Drought affect on stone fruit flower bud formation

I’ve learned a lot about the effect of drought on stone fruit flower bud formation and fruit set in the following year. I’ve used water deficit to increase brix of stone fruit. Doing that can severely affect bloom the next year. The fruits most affected are sweet cherry and apricot. Pluots to a lesser extent. Japanese plums seem little affected. Peaches and nectarines none at all.

Flower buds are formed in early summer of the prior year so now is the time to be concerned about next years bloom.

The effect on apricots is normal appearing flower buds that begin to swell in spring but stop and eventually fall off without flowering. Crop loss can be nearly 100%. Sweet cherries in contrast bloom and appear normal. But flower buds have little or no pollen and the flower parts are abnormal. Crop loss in cherry can be 100%. Pluots being part apricot and part plum seem to be less affected than apricot but still 50% or more of buds may fail to develop in spring.

Achieving high brix and still having good bloom requires a balancing act which I need to work on further. At times I’ve gone too dry to even set a crop the next year.


Thanks for your observations.


Thank you for this info. Did you just water your trees less to observe drought? How often did you water them?

I deep water all my tree once a week, would you recommend going every 10 days instead, I have good mulching, i haven’t really checked under the mulch after 7 days I just do it consistently.

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Hi John: I can’t tell you how often or how much to water. You have to do this by trial and error. But I would say that to achieve high brix you may need to cut water to about half of full irrigation. So if you’ve been applying two inches a week try one. Then you can see if the fruit is sweeter and how the trees behave the next year. Do they bloom and set normally. You need to learn to read the trees. I can say that if they start to drop leaves they are too dry.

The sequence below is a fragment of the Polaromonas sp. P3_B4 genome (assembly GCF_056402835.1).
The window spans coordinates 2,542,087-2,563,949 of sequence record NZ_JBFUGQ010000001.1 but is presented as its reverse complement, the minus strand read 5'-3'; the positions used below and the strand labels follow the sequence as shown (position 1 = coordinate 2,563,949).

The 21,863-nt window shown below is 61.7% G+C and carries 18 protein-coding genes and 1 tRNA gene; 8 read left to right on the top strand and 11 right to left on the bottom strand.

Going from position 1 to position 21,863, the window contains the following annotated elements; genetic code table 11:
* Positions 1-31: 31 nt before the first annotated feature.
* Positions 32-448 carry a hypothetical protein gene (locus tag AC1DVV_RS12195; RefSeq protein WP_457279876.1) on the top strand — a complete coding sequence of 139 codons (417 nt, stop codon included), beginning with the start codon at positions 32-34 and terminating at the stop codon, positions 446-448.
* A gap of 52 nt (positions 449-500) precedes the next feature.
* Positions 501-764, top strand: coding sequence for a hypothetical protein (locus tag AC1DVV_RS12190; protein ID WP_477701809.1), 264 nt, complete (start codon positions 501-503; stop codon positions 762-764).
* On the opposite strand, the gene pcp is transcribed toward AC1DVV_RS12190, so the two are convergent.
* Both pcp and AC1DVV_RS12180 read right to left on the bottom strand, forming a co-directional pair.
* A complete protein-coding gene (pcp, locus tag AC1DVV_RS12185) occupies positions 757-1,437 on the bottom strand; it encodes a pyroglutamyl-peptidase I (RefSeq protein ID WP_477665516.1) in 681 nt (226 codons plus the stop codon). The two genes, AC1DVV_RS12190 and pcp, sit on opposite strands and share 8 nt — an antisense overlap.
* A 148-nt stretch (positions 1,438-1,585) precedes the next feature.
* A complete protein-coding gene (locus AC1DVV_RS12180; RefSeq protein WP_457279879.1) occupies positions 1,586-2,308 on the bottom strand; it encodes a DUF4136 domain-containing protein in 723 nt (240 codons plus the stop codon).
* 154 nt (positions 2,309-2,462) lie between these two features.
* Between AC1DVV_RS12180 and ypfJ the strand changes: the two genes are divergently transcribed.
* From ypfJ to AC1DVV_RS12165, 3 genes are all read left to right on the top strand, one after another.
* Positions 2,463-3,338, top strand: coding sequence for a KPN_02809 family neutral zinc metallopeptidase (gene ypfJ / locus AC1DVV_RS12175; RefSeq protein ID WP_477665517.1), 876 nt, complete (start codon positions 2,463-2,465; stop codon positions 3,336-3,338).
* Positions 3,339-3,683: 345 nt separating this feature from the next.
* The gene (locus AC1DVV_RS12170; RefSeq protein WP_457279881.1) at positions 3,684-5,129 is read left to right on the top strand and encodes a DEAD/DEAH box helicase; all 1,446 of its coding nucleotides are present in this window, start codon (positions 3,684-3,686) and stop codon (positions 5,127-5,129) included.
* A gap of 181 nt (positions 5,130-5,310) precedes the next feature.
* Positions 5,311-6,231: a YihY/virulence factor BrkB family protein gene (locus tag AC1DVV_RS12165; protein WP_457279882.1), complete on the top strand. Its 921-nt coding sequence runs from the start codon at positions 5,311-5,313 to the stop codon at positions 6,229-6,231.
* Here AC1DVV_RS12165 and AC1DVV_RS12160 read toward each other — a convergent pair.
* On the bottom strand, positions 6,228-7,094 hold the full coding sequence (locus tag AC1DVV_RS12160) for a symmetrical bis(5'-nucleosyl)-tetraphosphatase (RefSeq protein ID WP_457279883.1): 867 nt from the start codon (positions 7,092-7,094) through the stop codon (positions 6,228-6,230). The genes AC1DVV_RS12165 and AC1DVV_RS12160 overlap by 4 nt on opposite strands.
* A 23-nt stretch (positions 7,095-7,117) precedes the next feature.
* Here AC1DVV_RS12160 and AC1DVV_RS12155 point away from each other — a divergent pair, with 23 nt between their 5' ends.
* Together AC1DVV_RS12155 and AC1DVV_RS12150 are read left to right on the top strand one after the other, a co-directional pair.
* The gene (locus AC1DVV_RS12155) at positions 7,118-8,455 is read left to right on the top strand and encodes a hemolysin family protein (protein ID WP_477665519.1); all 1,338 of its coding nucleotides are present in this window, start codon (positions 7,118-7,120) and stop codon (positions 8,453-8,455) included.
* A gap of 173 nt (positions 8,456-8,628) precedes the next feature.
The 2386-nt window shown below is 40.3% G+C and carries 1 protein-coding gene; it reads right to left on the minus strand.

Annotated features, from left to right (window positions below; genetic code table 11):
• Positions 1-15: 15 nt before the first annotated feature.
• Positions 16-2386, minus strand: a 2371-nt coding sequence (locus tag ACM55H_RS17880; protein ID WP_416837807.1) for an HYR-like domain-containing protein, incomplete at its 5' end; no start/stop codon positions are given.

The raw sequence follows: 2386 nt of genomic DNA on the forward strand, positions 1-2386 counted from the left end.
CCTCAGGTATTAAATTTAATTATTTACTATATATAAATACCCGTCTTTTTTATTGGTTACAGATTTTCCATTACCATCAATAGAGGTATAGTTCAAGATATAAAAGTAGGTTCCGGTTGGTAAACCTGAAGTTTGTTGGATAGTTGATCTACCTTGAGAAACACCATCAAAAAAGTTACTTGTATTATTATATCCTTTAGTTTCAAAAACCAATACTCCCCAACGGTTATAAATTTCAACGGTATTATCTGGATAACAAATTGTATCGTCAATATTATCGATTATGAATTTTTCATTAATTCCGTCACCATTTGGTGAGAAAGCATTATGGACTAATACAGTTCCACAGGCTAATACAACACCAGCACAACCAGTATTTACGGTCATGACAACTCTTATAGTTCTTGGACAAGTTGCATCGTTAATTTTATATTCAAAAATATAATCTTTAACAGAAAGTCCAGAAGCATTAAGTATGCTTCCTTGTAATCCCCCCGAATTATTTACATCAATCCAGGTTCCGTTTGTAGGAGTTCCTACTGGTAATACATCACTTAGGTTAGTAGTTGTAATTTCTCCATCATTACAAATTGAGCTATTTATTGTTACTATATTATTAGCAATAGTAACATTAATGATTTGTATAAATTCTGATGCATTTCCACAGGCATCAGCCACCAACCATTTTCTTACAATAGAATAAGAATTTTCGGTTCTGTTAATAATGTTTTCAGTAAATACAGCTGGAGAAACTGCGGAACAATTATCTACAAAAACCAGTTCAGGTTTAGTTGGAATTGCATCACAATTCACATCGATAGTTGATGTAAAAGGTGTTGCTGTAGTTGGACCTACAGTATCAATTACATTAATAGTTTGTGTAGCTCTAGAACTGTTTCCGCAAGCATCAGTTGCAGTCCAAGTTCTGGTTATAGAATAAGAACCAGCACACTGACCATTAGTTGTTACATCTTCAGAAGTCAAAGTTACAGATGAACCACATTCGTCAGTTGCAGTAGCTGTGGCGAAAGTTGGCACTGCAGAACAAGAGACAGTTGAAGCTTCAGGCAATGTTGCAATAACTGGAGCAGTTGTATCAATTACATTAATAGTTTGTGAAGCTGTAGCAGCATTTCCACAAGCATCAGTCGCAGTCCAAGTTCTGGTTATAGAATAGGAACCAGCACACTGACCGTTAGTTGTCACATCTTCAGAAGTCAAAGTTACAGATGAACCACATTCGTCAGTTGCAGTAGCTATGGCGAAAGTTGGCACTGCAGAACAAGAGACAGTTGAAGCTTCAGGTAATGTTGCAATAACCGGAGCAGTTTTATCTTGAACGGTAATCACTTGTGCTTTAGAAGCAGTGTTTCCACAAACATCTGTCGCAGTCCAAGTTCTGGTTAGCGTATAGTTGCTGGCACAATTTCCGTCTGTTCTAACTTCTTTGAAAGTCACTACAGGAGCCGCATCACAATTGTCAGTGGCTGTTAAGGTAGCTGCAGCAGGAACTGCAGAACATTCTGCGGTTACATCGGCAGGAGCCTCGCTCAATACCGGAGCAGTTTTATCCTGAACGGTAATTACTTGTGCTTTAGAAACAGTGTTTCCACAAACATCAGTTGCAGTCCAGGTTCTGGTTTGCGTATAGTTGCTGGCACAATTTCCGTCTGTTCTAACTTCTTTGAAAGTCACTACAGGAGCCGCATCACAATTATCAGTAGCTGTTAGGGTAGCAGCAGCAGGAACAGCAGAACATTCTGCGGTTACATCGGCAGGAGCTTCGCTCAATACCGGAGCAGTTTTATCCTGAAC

The greenhouse is a milder environment than outdoors. Water needs of the trees are less. I was applying about 3 inches a month.

Mainly my comments about deficit irrigation, drought, and bloom were to help those trying this growing technique understand how their trees might react. If your trees are so dry that they won’t bloom next year that’s too dry.

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I have a couple of 12 year old established apricot trees, they find their own water. The water table is about 10’ below ground. With no rain during the blooming season, almost all or many of the blossoms set fruit. more than half of the fruitlets needed thinning. In the past with heavy rains during fruit set, many or most would be lost, others to mildew. This year will be great on the other hand we are in a severe drought, East Palo Alto CA, less than a mile from the bay.

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